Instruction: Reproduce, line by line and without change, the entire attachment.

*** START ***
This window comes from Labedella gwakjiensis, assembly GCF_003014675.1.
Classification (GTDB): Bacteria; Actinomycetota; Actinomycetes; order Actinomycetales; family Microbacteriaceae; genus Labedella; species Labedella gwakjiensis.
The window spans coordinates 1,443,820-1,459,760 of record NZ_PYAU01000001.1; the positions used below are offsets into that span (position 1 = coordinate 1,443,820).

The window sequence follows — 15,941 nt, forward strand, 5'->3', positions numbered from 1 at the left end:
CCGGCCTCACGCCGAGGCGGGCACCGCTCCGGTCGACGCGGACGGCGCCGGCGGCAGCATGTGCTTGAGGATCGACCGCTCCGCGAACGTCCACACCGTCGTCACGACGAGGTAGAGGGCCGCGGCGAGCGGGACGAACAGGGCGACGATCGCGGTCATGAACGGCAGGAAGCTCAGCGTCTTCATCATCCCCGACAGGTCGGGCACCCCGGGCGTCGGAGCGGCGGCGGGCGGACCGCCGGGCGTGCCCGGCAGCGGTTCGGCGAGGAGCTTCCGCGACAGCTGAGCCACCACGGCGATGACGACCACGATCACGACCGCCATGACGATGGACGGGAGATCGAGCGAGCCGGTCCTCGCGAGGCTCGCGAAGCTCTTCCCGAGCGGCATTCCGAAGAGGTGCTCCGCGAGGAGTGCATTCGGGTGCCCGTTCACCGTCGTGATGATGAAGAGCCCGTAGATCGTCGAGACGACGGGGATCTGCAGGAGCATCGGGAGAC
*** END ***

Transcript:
This window comes from Labedella gwakjiensis, assembly GCF_003014675.1.
Classification (GTDB): Bacteria; Actinomycetota; Actinomycetes; order Actinomycetales; family Microbacteriaceae; genus Labedella; species Labedella gwakjiensis.
The window spans coordinates 1,443,820-1,459,760 of record NZ_PYAU01000001.1; the positions used below are offsets into that span (position 1 = coordinate 1,443,820).

The window sequence follows — 15,941 nt, forward strand, 5'->3', positions numbered from 1 at the left end:
CCGGCCTCACGCCGAGGCGGGCACCGCTCCGGTCGACGCGGACGGCGCCGGCGGCAGCATGTGCTTGAGGATCGACCGCTCCGCGAACGTCCACACCGTCGTCACGACGAGGTAGAGGGCCGCGGCGAGCGGGACGAACAGGGCGACGATCGCGGTCATGAACGGCAGGAAGCTCAGCGTCTTCATCATCCCCGACAGGTCGGGCACCCCGGGCGTCGGAGCGGCGGCGGGCGGACCGCCGGGCGTGCCCGGCAGCGGTTCGGCGAGGAGCTTCCGCGACAGCTGAGCCACCACGGCGATGACGACCACGATCACGACCGCCATGACGATGGACGGGAGATCGAGCGAGCCGGTCCTCGCGAGGCTCGCGAAGCTCTTCCCGAGCGGCATTCCGAAGAGGTGCTCCGCGAGGAGTGCATTCGGGTGCCCGTTCACCGTCGTGATGATGAAGAGCCCGTAGATCGTCGAGACGACGGGGATCTGCAGGAGCATCGGGAGAC